The American arm of Yamaha Motor Corp. will begin selling its first branded power-assist electric bicycles.
The Japanese giant, which manufactures everything from motorcycles and musical instruments to personal water scooters and motorboats, will begin selling Yamaha Power Assist Bicycles through U.S. dealers in 2018.
Yamaha has been in the e-bike business for decades, as a designer and builder of electric bicycle power trains. The company said it has produced more than 4 million drive units for other brands.
These will be the first Yamaha bicycles sold in the U.S.
"The U.S. electric bicycle market is growing, and we see an opportunity for Yamaha to enter with our long history of power assist bicycle innovation," said Rob Trester, a business development executive with the company. "Yamaha has been studying the market closely, and we see a strong growth trend."
Four prototype bikes, shown at the annual Interbike cycling convention that opened today in Las Vegas, will be offered to retailers. The production models will wear the traditional Yamaha tuning fork emblem, which harkens back to the company's roots in musical instruments.
They are the UrbanRush, YDX-TORC, CrossCore and CrossConnect, and run the gamut from sleek racing bike to mountain bike to street cruiser.
Power assist bikes typically use an electric motor and on-board electric battery to add propulsion to the traditional pedal-and-chain system. The power can be turned on or off, and dialed low to high, depending on how much energy the rider desires to use.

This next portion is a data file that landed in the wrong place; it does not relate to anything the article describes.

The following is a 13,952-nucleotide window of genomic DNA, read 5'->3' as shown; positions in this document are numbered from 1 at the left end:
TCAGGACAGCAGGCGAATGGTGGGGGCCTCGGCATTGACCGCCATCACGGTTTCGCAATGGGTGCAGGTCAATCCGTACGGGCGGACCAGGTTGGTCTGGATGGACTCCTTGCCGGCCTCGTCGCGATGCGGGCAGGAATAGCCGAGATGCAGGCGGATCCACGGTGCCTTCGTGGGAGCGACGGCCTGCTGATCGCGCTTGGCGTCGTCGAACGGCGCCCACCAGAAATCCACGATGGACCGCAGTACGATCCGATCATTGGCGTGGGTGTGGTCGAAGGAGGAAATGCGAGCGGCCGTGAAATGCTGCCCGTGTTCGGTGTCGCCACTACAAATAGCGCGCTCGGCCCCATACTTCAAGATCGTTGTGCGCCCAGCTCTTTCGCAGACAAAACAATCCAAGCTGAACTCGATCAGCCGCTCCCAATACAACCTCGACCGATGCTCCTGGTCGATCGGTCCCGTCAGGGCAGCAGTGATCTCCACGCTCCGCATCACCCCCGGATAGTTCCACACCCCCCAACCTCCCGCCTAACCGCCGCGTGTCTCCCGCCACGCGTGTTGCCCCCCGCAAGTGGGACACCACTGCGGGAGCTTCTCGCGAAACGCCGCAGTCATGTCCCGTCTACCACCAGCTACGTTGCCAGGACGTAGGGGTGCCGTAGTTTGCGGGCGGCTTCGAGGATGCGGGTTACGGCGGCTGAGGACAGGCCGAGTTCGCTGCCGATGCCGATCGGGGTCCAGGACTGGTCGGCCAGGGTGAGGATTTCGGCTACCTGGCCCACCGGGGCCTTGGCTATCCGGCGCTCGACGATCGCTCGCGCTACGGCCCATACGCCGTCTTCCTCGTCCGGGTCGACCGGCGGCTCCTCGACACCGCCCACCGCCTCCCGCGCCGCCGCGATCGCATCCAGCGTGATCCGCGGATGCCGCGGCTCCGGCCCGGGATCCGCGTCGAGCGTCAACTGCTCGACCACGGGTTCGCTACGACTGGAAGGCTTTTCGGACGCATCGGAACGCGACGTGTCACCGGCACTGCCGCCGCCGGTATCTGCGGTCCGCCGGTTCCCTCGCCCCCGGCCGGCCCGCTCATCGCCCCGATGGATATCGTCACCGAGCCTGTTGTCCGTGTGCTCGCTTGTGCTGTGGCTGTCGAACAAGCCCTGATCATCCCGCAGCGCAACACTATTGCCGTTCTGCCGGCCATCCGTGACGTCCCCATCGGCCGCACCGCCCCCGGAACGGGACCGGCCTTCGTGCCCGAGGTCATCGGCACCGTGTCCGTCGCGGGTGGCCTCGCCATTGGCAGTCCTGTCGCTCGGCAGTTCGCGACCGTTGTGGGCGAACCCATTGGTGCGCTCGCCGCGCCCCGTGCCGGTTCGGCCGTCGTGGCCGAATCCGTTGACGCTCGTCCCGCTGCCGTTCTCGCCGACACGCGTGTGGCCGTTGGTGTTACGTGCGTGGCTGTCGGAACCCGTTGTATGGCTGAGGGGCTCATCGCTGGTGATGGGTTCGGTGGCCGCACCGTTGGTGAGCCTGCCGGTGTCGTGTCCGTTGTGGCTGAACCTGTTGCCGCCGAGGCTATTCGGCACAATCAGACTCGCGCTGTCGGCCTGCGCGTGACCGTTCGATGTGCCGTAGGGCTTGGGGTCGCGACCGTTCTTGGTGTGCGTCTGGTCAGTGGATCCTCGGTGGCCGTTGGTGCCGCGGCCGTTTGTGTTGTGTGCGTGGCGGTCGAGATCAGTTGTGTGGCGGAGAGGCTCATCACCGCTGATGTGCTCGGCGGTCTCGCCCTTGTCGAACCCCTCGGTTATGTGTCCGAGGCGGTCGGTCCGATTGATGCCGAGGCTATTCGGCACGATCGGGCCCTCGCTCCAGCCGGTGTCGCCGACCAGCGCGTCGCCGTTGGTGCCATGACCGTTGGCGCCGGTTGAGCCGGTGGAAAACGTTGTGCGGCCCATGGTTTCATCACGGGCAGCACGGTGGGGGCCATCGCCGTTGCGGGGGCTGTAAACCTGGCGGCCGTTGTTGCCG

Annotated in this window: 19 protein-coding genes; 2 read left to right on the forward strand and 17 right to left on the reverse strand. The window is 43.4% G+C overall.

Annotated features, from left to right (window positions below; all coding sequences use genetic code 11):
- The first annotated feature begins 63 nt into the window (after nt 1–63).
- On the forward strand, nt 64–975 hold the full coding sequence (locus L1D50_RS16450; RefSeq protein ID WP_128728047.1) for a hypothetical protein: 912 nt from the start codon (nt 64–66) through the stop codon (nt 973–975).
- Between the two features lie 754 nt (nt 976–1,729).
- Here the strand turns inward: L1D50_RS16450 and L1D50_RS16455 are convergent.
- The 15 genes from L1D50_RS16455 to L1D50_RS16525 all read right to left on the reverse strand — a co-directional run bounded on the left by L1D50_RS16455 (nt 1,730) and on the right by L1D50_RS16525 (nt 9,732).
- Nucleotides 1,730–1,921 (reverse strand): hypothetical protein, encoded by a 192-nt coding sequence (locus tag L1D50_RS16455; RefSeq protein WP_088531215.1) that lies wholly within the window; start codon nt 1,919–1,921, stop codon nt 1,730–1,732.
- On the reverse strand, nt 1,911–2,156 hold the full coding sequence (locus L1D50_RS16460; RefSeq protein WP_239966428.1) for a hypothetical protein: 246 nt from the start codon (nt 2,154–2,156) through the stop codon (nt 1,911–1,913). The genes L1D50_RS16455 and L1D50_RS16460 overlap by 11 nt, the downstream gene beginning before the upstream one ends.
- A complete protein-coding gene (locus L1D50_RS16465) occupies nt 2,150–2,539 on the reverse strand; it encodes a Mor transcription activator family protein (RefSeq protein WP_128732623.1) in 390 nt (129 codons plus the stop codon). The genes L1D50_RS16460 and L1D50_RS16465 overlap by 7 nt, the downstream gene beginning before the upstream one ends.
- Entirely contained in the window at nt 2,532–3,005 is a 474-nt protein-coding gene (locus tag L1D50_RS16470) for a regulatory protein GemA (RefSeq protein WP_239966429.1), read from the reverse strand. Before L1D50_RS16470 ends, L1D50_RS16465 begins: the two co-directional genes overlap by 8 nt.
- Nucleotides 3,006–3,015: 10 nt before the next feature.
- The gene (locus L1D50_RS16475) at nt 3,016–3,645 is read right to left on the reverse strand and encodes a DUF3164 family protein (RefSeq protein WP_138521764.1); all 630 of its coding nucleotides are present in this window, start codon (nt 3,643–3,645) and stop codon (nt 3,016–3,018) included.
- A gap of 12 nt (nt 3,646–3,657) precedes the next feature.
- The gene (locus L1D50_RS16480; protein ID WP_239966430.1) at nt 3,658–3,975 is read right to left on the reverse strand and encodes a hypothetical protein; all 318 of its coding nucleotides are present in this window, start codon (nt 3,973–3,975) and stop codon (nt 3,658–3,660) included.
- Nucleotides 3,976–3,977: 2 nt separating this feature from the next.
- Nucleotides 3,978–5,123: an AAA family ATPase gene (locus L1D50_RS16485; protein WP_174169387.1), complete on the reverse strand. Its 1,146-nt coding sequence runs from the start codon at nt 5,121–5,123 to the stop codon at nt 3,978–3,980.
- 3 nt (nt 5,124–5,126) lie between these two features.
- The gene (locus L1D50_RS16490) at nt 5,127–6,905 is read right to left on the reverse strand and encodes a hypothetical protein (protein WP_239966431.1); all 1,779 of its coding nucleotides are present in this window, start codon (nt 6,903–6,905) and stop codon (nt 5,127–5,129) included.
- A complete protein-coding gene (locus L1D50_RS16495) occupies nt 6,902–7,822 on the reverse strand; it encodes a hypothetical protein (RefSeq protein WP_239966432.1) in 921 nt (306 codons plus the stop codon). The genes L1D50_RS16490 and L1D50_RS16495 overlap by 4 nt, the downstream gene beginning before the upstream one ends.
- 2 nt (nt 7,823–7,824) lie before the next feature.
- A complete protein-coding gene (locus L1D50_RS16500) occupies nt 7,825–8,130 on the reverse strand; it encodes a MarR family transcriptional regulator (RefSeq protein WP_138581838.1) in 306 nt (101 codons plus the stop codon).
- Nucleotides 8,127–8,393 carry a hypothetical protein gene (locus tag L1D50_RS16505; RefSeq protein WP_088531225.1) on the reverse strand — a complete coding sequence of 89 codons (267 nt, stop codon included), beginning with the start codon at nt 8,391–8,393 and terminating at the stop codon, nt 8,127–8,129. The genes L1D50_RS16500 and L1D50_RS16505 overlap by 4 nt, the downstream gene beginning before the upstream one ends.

In most jurisdictions, the bikes are limited to 20 mph. Many can be ridden up to 50 miles before running out of electricity and can be recharged in two to four hours. In price, they run from several hundred dollars to many thousands.
Although electric-assist bicycles are popular in Europe and Asia, they have been slower to catch on in the U.S.
A recent report from the consulting firm eCycleElectric said that approximately 250,000 e-bikes were sold in America last year, representing 70% growth over 2015. Other estimates suggest the business could double again this year.
But Harlan Flagg, a veteran electric bicycle and motorcycle retailer who owns the popular shop Hollywood Electrics, said the newcomers may be late to the game.
"Yamaha is a well-known and respected brand, but the market is already pretty saturated with manufacturers," Flagg said. "This is a very competitive space. The opportunity for a manufacturer to have a huge impact has probably passed."
The Interbike conference, the largest bicycle convention in North America, runs through Sept. 22.